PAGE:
Throw in a new hookshot ability, unlockable skill trees that encourage you to explore more of its wonderful, vibrant world, and some genuinely hilarious stories, and Guacamelee 2 may have you crying from laughter as much as it may make you tear up from its most challenging levels.
2. Ori and the Will of the Wisps
Either Ori game could have comfortably landed on the list, but the sequel, Will of the Wisps, takes an already stunning game and makes it even more robust. No other series looks or sounds quite like Ori does, with a gorgeous world full of vibrant landscapes and strange creatures complemented by some of the best game music around. Flowing through those areas with its diverse suite of movement abilities can almost become a zen practice, hopping between grab points and whipping dangerously close to death as you do.
Will of the Wisps elevates all of the aspects that made the first game great as well, partly by borrowing some ideas from the number one game on this list. The introduction of equippable items to enhance your preferred playstyle and an adorable little town for you to grow full of friendly faces adds more layer and nuance to the world and your character. Its combat is also more fleshed out, coupled with a story even more grand and ambitious than the original’s. Ori sticks out from what most people usually picture when they think of a Metroidvania thanks to its warm, inviting look, but it’s that unique take on a well explored genre that makes it stand so tall above the rest. Well, except for one.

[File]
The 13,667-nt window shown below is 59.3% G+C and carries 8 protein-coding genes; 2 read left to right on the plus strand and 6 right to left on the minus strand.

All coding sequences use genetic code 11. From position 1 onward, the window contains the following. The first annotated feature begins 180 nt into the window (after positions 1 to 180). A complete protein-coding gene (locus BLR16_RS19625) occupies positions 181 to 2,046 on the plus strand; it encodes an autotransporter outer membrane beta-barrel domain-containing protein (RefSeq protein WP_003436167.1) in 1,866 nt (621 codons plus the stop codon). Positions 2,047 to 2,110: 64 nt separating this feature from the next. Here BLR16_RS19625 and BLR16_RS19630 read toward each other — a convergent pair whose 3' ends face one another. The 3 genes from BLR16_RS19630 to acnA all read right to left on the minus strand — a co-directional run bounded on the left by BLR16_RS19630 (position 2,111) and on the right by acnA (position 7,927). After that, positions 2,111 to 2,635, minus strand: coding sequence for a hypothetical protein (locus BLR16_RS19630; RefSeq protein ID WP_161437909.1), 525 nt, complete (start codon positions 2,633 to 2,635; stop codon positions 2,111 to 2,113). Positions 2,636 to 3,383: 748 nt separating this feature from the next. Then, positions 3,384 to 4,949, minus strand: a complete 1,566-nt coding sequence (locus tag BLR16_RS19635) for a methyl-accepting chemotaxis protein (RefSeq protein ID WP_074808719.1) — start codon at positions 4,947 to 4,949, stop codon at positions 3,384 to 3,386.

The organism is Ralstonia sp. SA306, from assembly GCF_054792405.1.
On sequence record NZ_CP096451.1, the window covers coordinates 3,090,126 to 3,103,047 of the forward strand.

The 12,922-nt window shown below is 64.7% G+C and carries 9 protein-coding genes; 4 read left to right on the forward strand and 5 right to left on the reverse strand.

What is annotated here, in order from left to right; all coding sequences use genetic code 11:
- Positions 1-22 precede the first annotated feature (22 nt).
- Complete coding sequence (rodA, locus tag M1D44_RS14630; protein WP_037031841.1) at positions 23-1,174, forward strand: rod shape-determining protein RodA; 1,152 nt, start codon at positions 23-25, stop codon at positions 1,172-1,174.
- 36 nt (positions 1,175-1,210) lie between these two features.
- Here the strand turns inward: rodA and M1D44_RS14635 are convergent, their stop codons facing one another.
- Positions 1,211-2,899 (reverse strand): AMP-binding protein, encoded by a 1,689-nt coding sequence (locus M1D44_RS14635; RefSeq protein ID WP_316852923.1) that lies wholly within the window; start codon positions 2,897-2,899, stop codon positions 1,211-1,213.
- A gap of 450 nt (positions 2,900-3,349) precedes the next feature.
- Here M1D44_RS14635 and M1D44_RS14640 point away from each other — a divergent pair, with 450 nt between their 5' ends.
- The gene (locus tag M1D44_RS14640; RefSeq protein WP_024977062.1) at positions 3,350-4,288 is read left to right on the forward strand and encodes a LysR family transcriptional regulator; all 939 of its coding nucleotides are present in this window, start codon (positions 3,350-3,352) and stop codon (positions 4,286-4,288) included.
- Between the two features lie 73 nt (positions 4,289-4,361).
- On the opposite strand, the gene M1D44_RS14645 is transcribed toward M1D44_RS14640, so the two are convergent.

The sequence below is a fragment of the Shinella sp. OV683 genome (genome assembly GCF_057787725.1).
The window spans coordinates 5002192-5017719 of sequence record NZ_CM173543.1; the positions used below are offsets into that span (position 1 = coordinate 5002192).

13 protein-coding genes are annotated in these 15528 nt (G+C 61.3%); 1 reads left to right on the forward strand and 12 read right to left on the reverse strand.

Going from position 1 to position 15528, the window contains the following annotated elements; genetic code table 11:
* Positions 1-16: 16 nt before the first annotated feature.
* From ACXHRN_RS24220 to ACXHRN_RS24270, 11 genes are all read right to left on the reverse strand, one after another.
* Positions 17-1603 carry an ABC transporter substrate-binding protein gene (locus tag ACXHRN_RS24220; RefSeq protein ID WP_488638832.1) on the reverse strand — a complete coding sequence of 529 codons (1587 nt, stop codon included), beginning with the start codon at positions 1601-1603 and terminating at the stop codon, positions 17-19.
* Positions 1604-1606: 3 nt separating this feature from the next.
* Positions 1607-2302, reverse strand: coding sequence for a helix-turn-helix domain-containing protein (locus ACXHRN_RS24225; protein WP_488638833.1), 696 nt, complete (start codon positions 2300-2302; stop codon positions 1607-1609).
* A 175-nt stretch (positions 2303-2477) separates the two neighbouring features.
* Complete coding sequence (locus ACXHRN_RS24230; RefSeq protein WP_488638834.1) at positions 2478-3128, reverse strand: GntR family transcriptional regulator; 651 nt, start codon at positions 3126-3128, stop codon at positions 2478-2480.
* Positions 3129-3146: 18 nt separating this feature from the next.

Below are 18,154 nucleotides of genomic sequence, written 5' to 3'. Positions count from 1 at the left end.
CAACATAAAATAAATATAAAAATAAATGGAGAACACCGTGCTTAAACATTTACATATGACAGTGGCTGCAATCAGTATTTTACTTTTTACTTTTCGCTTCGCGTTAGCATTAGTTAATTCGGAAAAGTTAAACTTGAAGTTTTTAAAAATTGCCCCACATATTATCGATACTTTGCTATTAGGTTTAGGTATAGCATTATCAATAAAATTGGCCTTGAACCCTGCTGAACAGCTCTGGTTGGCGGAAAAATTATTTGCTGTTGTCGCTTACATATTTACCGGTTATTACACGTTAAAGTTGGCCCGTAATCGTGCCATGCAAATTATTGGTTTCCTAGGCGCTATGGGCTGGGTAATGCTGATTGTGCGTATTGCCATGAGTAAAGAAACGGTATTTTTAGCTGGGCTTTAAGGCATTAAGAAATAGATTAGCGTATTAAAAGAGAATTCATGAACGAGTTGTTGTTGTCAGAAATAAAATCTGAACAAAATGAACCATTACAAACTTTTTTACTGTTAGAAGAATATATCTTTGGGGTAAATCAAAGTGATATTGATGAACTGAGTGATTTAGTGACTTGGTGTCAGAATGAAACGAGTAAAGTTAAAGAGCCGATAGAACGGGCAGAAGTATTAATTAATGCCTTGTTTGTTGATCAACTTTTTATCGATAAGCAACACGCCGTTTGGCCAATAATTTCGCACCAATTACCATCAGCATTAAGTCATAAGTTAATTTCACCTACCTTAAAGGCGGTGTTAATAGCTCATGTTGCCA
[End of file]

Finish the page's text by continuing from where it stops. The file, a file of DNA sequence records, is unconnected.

1. Hollow Knight
Even when compared against actual Castlevania and Metroid games, Hollow Knight would probably still be pretty close to the top of a list like this. It’s a Metroidvania that takes influence and inspiration from plenty of clear places, but combines those concepts with countless fresh ideas of its own to make something truly incredible. And it’s the combination of all those individual parts that makes the whole so much more impressive: its charming hand-drawn art style, its haunting soundtrack, its flexible combat systems, its satisfying movement mechanics, and the mysterious catacombs… the list goes on and on, as all those aspects and more are packed in to work in beautiful tandem.
Hollow Knight is filled to the brim with interesting decisions to make the whole way through, too – from choosing to go left or right first, to deciding whether or not to challenge an imposing optional boss, or to figuring out which of its deluge of Charms you should use to modify your playstyle. As a result, its exploration and unlocks feel personal, providing a natural sense of progression to its meticulously laid out halls. And don’t let the appearance of its tiny bugs fool you – Hollow Knight’s world is a sprawling subterranean maze that gives you enough paths to chase down and creative enemies to fight to keep you exploring for dozens of hours. Hollow Knight is without a doubt, a modern classic.